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Giving Well

by Ridley&Hall in Gareth Jones, Inheritance & will disputes, Probate & Estate Administration, Wills posted February 28, 2022.

A new report released by the Resolution Foundation think tank, as reported by the Daily Telegraph,  suggests that baby boomer parents, broadly those born between 1946 and 1964, will hand billions to their children before they die.

The Office for National Statistics reports that £9.2 billion of gifts were made in 2007, rising to £12 billion in 2017, virtually a one third increase in ten years.  It is understood that one major component of this is lifetime gifts made by parents to children.

There are a number of reasons why parents may wish to make gifts to their children during their lifetime, rather than in their will on their death.  For example:

  • The child may be able to make better use of the money at a younger age than at an older age. The figures show that the average age to receive a substantial inheritance is 61.    A parent wanting to help their child get on the property ladder is likely to be keen to explore the option of a lifetime gift, rather than an inheritance many years later upon their death, so their child will have time ahead  to pay off a mortgage and/or perhaps use any increase in equity to buy a more expensive property.
  • The main threshold at which tax is payable on an estate is £325,000 and there are no plans to increase it, at least before 2026. Hence, any inheritance in a relatively large estate will likely attract tax.  A gift made during lifetime does not attract inheritance tax as long as the person making the gift survives for at least 7 years after making the gift.  Accordingly, there can be tax incentives to gifting during lifetime.
  • Parents may perceive a need to provide financial assistance to their children, particularly in times of economic uncertainty. For example, the UK economy is likely to experience a period of inflation over the next 18 months which means that the cost of every day living will increase.

Although there may be a lot to recommend lifetime giving by parents to children, solicitors in the Litigation Team at Ridley & Hall also see the darker side of human nature and are concerned that an increase in the size of lifetime gifts may result in a proportionate increase in claims about financial abuse.

Financial abuse is an umbrella term used to describe claims which can be brought to set aside a gift where there was something underhand in the making of it.

It is ultimately a parent’s decision whether to make gifts during their lifetime, but there are circumstances where gifts may appear, on the face of it, to have been made by the parent to the child, when in fact  the “gift” was not a genuine gift at all. Such gifts may be susceptible to challenge.  This can be where monies or property are transferred from a parent to a child :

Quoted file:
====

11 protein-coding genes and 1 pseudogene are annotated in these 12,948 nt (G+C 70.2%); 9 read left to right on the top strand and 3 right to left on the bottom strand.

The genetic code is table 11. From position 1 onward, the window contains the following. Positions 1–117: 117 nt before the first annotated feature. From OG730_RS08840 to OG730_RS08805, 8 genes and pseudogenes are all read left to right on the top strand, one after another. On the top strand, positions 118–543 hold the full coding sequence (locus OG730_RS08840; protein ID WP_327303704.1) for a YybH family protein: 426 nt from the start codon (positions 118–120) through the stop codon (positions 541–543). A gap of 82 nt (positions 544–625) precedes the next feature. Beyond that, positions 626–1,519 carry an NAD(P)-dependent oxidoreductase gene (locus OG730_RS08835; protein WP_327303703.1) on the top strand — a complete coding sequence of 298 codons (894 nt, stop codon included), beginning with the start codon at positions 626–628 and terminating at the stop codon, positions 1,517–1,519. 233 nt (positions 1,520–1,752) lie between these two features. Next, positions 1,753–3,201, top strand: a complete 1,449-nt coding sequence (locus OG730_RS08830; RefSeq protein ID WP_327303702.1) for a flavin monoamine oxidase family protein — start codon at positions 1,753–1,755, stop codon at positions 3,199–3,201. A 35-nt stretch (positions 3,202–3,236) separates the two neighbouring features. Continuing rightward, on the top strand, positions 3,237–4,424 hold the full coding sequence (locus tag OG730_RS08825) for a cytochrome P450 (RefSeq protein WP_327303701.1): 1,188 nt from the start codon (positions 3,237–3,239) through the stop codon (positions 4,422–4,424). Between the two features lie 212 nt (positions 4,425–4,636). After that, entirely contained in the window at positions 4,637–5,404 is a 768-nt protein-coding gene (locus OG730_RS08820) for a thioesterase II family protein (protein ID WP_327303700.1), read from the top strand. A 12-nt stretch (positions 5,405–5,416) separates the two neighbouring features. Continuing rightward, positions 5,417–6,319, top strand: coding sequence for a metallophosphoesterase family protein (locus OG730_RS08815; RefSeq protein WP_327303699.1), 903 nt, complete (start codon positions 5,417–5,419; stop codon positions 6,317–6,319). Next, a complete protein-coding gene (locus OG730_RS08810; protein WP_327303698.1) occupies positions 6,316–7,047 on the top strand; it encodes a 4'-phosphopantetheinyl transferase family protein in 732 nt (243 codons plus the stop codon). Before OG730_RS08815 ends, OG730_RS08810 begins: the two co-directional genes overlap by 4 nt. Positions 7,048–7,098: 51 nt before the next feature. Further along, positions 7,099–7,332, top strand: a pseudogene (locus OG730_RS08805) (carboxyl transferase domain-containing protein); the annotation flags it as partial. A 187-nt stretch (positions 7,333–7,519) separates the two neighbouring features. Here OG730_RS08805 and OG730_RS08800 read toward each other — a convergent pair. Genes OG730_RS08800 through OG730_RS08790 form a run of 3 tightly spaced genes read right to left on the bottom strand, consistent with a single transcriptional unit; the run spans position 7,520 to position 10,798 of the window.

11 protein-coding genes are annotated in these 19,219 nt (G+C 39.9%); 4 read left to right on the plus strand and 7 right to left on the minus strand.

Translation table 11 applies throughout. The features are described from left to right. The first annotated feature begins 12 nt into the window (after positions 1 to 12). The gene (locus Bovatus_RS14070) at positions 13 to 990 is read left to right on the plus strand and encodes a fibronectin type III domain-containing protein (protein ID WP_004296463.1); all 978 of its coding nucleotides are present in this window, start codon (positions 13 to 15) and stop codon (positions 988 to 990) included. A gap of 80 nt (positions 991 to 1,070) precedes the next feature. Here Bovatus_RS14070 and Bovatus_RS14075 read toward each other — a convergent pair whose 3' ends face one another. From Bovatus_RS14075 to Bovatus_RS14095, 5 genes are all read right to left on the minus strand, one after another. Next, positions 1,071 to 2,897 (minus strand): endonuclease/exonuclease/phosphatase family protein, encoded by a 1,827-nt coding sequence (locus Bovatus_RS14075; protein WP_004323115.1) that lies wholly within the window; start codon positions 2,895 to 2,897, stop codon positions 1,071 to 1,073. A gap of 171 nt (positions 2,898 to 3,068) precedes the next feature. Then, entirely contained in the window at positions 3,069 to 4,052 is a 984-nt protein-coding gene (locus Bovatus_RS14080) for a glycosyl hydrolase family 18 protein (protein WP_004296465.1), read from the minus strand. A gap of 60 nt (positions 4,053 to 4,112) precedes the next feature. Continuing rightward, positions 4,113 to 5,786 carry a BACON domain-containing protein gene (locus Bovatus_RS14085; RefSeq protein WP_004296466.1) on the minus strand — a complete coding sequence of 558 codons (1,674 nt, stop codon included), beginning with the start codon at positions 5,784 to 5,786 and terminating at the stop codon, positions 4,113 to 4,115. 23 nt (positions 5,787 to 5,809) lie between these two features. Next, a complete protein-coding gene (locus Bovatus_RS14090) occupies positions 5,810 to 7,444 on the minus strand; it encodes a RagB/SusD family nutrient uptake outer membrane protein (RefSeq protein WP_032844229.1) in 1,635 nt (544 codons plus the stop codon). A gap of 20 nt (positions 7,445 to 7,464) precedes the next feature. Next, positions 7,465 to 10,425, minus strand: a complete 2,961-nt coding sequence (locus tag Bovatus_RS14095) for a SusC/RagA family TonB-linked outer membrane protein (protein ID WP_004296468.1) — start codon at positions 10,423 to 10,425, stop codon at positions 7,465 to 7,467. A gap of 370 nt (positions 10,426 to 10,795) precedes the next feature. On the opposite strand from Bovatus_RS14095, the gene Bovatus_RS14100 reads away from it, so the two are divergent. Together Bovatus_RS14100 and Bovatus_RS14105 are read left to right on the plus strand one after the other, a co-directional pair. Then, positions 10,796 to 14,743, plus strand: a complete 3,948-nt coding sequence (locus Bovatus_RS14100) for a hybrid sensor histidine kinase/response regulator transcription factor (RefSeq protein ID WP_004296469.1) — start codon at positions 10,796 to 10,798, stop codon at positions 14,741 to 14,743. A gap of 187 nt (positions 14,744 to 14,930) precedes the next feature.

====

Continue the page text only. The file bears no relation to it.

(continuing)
a) without the parents’ knowledge – in other words – theft

b) with the parents’ knowledge, but the basis of the transfer is not understood by the parent to be a gift, and/or

c) overt pressure was exerted on the parent to make a gift – solicitors call this ‘actual undue influence’

d) where on the face of it, the gift is freely made but the reality is that the gift is highly suspicious – this may be ‘presumed undue influence’

The above scenarios, and others, may give rise to claims for financial abuse, and it is a reasonable assumption that with the projected increase in money being gifted by parents to children that there will be a proportionate rise in the more underhand dealings that may in turn give rise to financial abuse claims.

A lifetime gift to a child may have been given perfectly legitimately, but either during the parent’s lifetime or upon their death, others concerned about the parent’s circumstances or seeking to benefit from their estate, may spot the payment or transfer and query it, particularly where some of the children have received gifts and others have not.

The question then arises – as a parent – how do we make lifetime gifts to our children without running the risk that it is seen as financial abuse later down the line? The answer is that it is crucial to formally document the arrangements made, and to obtain independent legal advice about the gift.

Whether you need to bring or defend a claim for financial abuse, our specialist litigation solicitors at Ridley & Hall have the expertise to advise you. Alternatively, if you are a parent wishing to make a gift to your child, our Private Client solicitors can assist you to give effect to your wishes, whilst reducing the risk of a future potential financial abuse claim.

Gareth Jones

Gareth Jones – Litigation




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